Are we getting tired of the white kitchen? There is a long list of reasons why someone might choose a white kitchen but all that can also be said about a black kitchen too. With one major addition to the list; courage.
Why are black kitchens best?
- They are timeless and will stay current. A kitchen is a huge investment and not a renovation you want to tackle any more often than needed.
- The black kitchen is essentially a blank slate. Just like the little black dress it can be dressed up with fabrics, hardware and fixtures.
- It is versatile and will fit with any alterations to colour schemes in the rest of the decor.
- The black kitchen is elegant and unexpectedly sophisticated.
- The black kitchen is a gutsy choice. Come on, you know your dinner parties would be so much more interesting in a black kitchen.
There are lots of factors to consider when contemplating a black kitchen;
- The type of material used for the cabinets. Laminate will be darker and more saturated than painted wood.
- The type of finish. Matte, satin, semi-gloss or high gloss all reflect or absorb light differently.
- A gloss finish will reflect light and be brighter overall but is higher maintenance.
- A matte finish will make a darker room but is more contemporary.
- Lighting considerations are crucial. Different levels of lighting from ambiance to task lighting have to be considered and you’ll need more than you think.
- There are many, many different shades of black from red black to a blue black.
I’m not sure I’m ready to take the plunge but I sure do love to look at these beauties and day dream.
It’s Monday and you might be feeling a bit cross, so here you go. I’m really late to the party on this one but I still find Swiss crosses used in interiors and anywhere else really appealing. The true Swiss cross is based on the Swiss flag and has very specific dimensions dictating the thickness versus the length of the arms.
Some observations for cross use:
- These are crosses not crucifixes and as such, must be symmetrical (really a plus sign)
- It is most strikingly used monochromatic and bold
- Textured white on white is really appealing
- Repetition is good, more is more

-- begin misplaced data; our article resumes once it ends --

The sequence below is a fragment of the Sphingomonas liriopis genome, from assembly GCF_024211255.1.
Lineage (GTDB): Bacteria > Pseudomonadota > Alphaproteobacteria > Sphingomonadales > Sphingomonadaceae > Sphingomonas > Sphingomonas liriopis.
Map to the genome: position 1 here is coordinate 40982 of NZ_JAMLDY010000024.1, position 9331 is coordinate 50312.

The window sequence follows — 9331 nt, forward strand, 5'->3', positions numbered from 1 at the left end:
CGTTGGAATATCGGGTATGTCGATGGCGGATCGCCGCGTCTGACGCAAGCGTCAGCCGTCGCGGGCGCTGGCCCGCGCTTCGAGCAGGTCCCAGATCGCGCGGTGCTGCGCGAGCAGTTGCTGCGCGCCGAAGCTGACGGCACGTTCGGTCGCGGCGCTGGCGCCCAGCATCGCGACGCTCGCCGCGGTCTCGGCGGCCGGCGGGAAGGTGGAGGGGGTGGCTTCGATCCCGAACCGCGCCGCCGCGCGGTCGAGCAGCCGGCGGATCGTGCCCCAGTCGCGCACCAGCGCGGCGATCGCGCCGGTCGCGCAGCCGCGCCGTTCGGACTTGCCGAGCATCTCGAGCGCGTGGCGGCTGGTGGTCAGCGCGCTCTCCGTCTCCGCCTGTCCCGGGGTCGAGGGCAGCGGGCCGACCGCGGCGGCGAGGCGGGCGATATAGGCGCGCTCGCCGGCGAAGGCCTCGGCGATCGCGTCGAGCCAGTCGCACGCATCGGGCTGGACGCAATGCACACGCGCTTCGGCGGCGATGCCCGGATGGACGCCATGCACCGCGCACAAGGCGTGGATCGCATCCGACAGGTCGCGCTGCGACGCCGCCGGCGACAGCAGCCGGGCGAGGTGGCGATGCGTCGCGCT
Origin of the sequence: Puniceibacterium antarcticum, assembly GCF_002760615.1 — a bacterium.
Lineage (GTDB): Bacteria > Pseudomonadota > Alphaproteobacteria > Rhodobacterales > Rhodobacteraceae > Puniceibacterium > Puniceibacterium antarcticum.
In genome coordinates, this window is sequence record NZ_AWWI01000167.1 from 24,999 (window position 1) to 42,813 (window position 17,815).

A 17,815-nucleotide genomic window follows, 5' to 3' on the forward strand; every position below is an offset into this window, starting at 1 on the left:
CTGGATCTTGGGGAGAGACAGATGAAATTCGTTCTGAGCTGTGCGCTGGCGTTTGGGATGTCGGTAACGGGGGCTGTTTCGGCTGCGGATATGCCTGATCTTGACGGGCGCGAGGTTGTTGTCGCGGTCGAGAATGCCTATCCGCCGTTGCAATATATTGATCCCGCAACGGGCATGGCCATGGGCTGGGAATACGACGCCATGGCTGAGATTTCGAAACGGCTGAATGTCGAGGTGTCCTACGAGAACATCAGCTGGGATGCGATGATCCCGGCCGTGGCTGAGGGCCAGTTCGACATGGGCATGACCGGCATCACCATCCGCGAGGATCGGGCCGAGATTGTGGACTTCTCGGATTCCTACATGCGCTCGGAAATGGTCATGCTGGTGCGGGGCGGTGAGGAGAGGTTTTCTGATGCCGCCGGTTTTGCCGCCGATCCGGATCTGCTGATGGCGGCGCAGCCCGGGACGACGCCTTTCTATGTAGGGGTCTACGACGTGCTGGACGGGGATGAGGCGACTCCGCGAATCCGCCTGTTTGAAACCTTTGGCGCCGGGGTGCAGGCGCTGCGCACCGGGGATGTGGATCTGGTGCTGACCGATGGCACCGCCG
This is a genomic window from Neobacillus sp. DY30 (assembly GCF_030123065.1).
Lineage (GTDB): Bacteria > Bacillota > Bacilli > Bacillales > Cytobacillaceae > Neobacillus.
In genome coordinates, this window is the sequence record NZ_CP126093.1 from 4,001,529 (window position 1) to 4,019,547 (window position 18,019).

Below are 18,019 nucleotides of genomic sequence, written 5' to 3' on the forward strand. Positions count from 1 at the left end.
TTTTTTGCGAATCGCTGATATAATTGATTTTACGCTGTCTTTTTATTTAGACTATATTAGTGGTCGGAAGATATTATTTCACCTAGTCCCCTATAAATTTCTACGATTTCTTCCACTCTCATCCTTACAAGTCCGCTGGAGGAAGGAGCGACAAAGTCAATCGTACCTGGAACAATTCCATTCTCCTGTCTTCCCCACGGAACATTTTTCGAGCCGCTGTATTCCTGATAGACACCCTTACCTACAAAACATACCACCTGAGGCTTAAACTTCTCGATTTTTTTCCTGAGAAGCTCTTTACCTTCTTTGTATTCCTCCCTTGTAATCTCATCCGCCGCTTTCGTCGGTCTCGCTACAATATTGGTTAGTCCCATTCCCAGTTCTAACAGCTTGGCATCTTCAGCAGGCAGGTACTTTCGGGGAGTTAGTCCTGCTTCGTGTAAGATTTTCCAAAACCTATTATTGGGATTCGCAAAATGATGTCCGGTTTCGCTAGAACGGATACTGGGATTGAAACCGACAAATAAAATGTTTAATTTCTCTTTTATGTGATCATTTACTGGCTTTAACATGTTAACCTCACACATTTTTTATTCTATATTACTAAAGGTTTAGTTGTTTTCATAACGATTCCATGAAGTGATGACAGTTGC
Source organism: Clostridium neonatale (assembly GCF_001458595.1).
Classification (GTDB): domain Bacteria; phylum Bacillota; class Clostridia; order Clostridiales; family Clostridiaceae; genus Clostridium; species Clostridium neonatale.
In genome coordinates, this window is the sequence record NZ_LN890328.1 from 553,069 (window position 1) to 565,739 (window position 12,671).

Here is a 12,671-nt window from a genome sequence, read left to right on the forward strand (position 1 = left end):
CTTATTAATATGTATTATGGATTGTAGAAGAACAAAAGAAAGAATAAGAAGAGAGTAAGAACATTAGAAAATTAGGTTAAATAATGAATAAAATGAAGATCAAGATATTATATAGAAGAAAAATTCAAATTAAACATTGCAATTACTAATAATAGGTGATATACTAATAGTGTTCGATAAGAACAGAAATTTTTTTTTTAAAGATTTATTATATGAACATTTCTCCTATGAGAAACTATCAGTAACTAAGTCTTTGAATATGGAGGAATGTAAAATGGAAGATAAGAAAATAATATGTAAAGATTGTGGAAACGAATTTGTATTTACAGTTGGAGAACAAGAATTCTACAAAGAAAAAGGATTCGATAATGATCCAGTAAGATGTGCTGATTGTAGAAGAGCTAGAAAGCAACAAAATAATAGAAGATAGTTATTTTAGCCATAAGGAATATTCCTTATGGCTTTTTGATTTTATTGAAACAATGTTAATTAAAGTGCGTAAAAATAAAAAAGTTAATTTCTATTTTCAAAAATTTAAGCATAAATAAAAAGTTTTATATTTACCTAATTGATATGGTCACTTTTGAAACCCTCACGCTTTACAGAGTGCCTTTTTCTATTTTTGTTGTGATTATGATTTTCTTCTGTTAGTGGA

How stunning would these tiles be as a backsplash?
Ready-made (and useful) art for the cottage or cabin. Hang one or two on the wall.
The shape would lend itself to knitting really easily. This motif lends itself to DIY really well as an easy shape to work with and replicate.
The Swiss cross can be really cute when personalized and used in the nursery.
Again, the repetition is what makes the most impact. You could easily replicate this with a jigsaw and plywood.
The one exception to the black and white rule for swiss crosses is red. The original colour and the colour of Victorinox Swiss Army knives and the Red Cross.
Ideally suited to a spare Scandinavian design aesthetic this motif is a classic.
Are you landlocked but still want the look of beach glass? I have found the easiest diy ever to fake the look of depression glass or beach glass using junk store glassware.
Using matte finish mode podge, food colouring and any glass vessel around you can easily create a pretty decorative piece. Certainly not for use with food but these would be lovely for display as a group at a beachy themed wedding or party.
I picked up a couple of very inexpensive pieces of glassware at Value Village. I think pieces with a lot of texture work best for this application but you can try any sort of finish. I mixed matte mode podge with food colouring drops until I got the colour I wanted and started painting. I applied two coats, letting the first dry for about an hour in between. That it! The finish is a lovely soft matte just like beach glass and imagine the variations in colour you can work with.